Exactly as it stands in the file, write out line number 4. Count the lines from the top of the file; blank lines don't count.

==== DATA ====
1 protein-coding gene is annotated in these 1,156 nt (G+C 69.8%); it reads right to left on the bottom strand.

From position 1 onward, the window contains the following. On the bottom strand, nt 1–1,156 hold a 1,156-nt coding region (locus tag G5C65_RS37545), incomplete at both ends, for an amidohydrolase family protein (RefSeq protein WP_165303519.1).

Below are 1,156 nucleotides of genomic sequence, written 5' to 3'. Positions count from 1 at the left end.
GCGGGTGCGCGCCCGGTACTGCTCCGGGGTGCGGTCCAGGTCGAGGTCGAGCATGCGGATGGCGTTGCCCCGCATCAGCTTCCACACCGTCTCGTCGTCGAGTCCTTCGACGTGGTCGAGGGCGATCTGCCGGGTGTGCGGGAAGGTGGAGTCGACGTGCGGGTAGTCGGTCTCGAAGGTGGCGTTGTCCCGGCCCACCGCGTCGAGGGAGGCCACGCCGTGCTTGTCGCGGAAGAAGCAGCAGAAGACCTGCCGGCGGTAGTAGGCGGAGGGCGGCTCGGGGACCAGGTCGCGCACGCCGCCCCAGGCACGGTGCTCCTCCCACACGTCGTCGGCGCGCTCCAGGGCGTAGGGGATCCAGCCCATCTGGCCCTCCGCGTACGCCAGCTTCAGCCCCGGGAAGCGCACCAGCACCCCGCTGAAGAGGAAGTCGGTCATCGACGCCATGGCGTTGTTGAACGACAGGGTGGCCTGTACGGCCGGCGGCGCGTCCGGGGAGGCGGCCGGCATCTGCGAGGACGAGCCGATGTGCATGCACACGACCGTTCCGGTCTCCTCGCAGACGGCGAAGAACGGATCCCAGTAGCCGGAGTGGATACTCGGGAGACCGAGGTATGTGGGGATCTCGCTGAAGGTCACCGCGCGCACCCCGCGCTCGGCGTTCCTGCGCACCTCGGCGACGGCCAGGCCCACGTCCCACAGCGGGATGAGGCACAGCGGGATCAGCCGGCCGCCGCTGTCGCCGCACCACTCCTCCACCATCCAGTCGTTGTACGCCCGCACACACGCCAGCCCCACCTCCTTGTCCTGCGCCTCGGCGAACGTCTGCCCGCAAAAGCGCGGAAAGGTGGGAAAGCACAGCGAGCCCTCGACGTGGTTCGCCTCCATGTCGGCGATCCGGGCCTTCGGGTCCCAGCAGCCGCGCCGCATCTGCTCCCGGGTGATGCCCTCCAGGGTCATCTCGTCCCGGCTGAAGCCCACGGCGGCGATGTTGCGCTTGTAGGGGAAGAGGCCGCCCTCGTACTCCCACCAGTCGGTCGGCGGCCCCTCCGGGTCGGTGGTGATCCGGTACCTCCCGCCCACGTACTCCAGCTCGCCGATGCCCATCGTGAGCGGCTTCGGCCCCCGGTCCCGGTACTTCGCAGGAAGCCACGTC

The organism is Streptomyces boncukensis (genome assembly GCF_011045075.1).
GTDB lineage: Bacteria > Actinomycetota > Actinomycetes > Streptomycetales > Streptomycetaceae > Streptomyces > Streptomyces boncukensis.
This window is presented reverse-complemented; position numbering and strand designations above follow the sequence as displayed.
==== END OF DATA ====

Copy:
GCGGGTGCGCGCCCGGTACTGCTCCGGGGTGCGGTCCAGGTCGAGGTCGAGCATGCGGATGGCGTTGCCCCGCATCAGCTTCCACACCGTCTCGTCGTCGAGTCCTTCGACGTGGTCGAGGGCGATCTGCCGGGTGTGCGGGAAGGTGGAGTCGACGTGCGGGTAGTCGGTCTCGAAGGTGGCGTTGTCCCGGCCCACCGCGTCGAGGGAGGCCACGCCGTGCTTGTCGCGGAAGAAGCAGCAGAAGACCTGCCGGCGGTAGTAGGCGGAGGGCGGCTCGGGGACCAGGTCGCGCACGCCGCCCCAGGCACGGTGCTCCTCCCACACGTCGTCGGCGCGCTCCAGGGCGTAGGGGATCCAGCCCATCTGGCCCTCCGCGTACGCCAGCTTCAGCCCCGGGAAGCGCACCAGCACCCCGCTGAAGAGGAAGTCGGTCATCGACGCCATGGCGTTGTTGAACGACAGGGTGGCCTGTACGGCCGGCGGCGCGTCCGGGGAGGCGGCCGGCATCTGCGAGGACGAGCCGATGTGCATGCACACGACCGTTCCGGTCTCCTCGCAGACGGCGAAGAACGGATCCCAGTAGCCGGAGTGGATACTCGGGAGACCGAGGTATGTGGGGATCTCGCTGAAGGTCACCGCGCGCACCCCGCGCTCGGCGTTCCTGCGCACCTCGGCGACGGCCAGGCCCACGTCCCACAGCGGGATGAGGCACAGCGGGATCAGCCGGCCGCCGCTGTCGCCGCACCACTCCTCCACCATCCAGTCGTTGTACGCCCGCACACACGCCAGCCCCACCTCCTTGTCCTGCGCCTCGGCGAACGTCTGCCCGCAAAAGCGCGGAAAGGTGGGAAAGCACAGCGAGCCCTCGACGTGGTTCGCCTCCATGTCGGCGATCCGGGCCTTCGGGTCCCAGCAGCCGCGCCGCATCTGCTCCCGGGTGATGCCCTCCAGGGTCATCTCGTCCCGGCTGAAGCCCACGGCGGCGATGTTGCGCTTGTAGGGGAAGAGGCCGCCCTCGTACTCCCACCAGTCGGTCGGCGGCCCCTCCGGGTCGGTGGTGATCCGGTACCTCCCGCCCACGTACTCCAGCTCGCCGATGCCCATCGTGAGCGGCTTCGGCCCCCGGTCCCGGTACTTCGCAGGAAGCCACGTC